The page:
32. The method of claim 31 wherein said guidance system utilizes said skew to assist with guiding the AGV.
33. A method for unloading a transport having a first and second side with an opening defined between the sides, and the transport having a threshold at the opening, with an automatic guided vehicle (AGV) comprising:
guiding said AGV with a guidance system having a pair of sensors for measuring distance from a first position to one of the first and second sides and wherein at said first position said AGV is at the threshold of said transport, whereby said guidance system locates an approximate load position based on a location of said transport in relation to said first position and as said AGV moves from said first position to said approximate load position, said sensors measure the distance to the sides of the transport;
determining a load position;
engaging a load with said AGV at said load position; and
guiding said AGV with said pair of sensors from said load position to a second position.
34. The method of claim 33 wherein locating said approximate load position comprises determining a skew of said transport in relation to an expected transport position.
35. The method of claim 34 wherein the step of determining said skew of said transport comprises measuring a first distance to a first side of said transport, measuring a second distance to a second side of said transport, and comparing said first and second distances, and wherein said step of guiding the AGV includes the step of adjusting the path of the AGV in response to the compared first and second distances.
36. The method of claim 35 wherein said guidance system utilizes said skew to assist with guiding the AGV.
37. A method for unloading a transport having a first and second side with an opening defined between the sides, and the transport having a threshold at the opening, with an automatic guided vehicle (AGV) comprising:
guiding said AGV with a first guidance system to a first position at the threshold of the transport;
guiding said AGV with a second guidance system from said first position to an expected load position on said transport and wherein said second guidance system includes sensors capable of measuring the distance to one of the first and second side at said first position and as said AGV moves to said expected load position;
determining a load position;
engaging a load with said AGV at said load position; and
guiding said AGV with said second guidance system from said load position to a second position.
38. The method of claim 37 wherein said first guidance system comprises an inertial guidance system.
39. The method of claim 37 wherein said first position is approximately at an end of the transport.
40. The method of claim 37 wherein said second position is similar to said first position.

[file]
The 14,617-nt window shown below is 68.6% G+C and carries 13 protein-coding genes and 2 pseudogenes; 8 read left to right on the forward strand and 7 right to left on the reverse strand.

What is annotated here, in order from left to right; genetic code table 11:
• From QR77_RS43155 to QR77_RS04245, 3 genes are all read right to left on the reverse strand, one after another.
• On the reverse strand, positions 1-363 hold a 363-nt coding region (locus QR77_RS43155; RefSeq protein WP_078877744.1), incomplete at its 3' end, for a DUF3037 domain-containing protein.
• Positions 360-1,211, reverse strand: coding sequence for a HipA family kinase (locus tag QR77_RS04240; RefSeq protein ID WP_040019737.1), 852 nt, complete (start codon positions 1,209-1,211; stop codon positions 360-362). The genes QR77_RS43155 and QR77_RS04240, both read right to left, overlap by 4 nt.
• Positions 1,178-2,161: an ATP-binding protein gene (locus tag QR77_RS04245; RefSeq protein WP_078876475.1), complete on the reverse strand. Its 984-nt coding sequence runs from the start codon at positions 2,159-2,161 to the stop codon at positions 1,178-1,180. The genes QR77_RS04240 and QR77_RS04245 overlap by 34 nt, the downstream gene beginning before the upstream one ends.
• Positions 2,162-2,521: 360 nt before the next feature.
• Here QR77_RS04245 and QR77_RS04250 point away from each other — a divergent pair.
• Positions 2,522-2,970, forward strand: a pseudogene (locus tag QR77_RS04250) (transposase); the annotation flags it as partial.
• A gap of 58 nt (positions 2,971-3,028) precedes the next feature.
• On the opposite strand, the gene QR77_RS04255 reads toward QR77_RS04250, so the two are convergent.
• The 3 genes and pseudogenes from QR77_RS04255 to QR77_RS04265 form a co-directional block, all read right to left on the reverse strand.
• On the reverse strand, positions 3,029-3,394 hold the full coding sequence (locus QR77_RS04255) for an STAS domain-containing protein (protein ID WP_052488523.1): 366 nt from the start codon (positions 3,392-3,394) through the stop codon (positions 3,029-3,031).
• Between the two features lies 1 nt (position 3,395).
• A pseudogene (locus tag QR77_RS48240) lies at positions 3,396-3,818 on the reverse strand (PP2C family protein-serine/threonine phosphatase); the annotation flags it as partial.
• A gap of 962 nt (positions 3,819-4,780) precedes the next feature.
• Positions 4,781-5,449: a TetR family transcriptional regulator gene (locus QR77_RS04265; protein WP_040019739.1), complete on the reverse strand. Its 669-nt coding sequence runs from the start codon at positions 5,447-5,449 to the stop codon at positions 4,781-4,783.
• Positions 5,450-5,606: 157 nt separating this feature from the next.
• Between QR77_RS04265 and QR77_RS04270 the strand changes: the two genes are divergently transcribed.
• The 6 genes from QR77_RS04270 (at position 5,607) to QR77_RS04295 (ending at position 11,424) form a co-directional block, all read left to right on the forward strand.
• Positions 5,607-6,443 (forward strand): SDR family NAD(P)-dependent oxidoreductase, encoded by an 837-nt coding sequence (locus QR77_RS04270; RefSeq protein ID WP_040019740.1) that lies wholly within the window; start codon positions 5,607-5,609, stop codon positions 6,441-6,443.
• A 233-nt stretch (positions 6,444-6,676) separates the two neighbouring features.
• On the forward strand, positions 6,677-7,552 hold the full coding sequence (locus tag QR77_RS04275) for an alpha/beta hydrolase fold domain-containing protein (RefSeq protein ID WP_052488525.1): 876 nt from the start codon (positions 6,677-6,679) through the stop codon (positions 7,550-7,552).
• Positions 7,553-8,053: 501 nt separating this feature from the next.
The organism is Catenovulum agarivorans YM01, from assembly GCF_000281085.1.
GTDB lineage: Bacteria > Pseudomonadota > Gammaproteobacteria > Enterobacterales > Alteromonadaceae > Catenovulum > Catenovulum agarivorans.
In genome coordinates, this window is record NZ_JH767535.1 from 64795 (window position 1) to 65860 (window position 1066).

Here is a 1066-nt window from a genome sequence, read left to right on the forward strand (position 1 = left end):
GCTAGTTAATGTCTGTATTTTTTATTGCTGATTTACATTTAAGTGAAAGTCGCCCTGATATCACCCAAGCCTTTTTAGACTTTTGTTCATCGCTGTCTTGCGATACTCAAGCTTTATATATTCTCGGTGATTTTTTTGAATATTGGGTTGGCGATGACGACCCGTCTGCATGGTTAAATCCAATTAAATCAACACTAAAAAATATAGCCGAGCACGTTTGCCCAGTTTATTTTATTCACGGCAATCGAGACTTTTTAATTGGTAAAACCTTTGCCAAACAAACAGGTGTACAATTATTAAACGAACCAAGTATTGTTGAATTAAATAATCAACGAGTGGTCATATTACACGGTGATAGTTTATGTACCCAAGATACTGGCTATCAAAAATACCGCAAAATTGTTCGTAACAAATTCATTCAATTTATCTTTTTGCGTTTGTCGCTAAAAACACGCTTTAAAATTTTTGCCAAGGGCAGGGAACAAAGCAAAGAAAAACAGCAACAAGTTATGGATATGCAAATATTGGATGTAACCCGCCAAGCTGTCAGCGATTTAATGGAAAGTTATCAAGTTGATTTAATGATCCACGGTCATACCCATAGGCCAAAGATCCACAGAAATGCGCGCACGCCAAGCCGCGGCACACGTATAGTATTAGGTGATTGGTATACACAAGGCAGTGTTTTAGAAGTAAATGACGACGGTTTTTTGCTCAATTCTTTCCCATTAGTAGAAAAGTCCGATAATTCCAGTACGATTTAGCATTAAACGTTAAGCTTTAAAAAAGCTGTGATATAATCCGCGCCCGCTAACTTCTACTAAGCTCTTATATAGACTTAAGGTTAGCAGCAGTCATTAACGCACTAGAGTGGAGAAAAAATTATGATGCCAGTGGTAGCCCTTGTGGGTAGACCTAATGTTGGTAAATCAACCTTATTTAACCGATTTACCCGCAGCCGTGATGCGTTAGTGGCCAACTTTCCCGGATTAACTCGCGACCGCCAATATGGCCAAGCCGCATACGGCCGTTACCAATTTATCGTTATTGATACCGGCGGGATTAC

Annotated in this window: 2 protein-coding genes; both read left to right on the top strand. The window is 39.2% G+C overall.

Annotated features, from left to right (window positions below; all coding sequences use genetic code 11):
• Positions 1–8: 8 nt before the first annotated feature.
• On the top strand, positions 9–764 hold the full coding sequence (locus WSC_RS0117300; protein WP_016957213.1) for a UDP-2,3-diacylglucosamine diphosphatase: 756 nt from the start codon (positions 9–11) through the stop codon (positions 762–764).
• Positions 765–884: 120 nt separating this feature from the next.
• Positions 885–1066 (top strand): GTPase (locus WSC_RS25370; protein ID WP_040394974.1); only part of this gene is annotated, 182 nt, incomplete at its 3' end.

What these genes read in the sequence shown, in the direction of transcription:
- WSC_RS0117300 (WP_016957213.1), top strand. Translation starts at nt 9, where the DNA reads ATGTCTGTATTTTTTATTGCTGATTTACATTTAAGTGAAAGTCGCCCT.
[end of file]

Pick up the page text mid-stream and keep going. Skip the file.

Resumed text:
41. The method of claim 37 wherein the step of determining a load position comprises monitoring a drive current of said AGV.
42. The method of claim 37 wherein the step of determining a load position comprises utilizing at least one optical sensor to detect a load pocket.
Description
CROSS-REFERENCE TO RELATED APPLICATION

This application claims the benefit of U.S. Provisional Application No. 60/567,729, filed May 3, 2004, the entire disclosure of the provisional application being considered part of the disclosure of this application and hereby incorporated by reference.

BACKGROUND OF THE INVENTION

The present invention is generally directed to material handling vehicles and, more particularly, to an automatic guided vehicle that is capable of automatically loading and unloading a transport, for example, a tractor trailer, a rail car, a flatbed trailer or a shipping container.

Automatic guided vehicles (AGVs) are used throughout the material handling industry to transport loads. The term AGV is commonly used to refer to robust vehicle designs having any of a number of available automated guidance systems. Automatic guided carts (AGCs) is a term commonly used to refer to a less robust vehicle used for similar but less complicated applications. Throughout this application, including the claims, the term AGV shall mean and include both AGV's and AGC's, as well as any other vehicle that is automatically guided.

Current AGV designs generally include a frame with swivel castors located at the four corners of the frame. Other features may include a drive wheel assembly and rigid castors for directional control of the cart. In one current design, two rigid castors are fixed to the frame and located approximately midway between the swivel castors on each side of the cart frame. The two pair of swivel castor axes and the rigid castor axis are generally parallel to each other. The steerable driving unit is attached to the cart frame, generally by way of a plate that is hinged and spring loaded from the cart frame to ensure that the steerable drive wheel maintains adequate traction with the support surface. In another embodiment, a fixed drive wheel propels the AGV and a steerable castor wheel directs the movement of the AGV.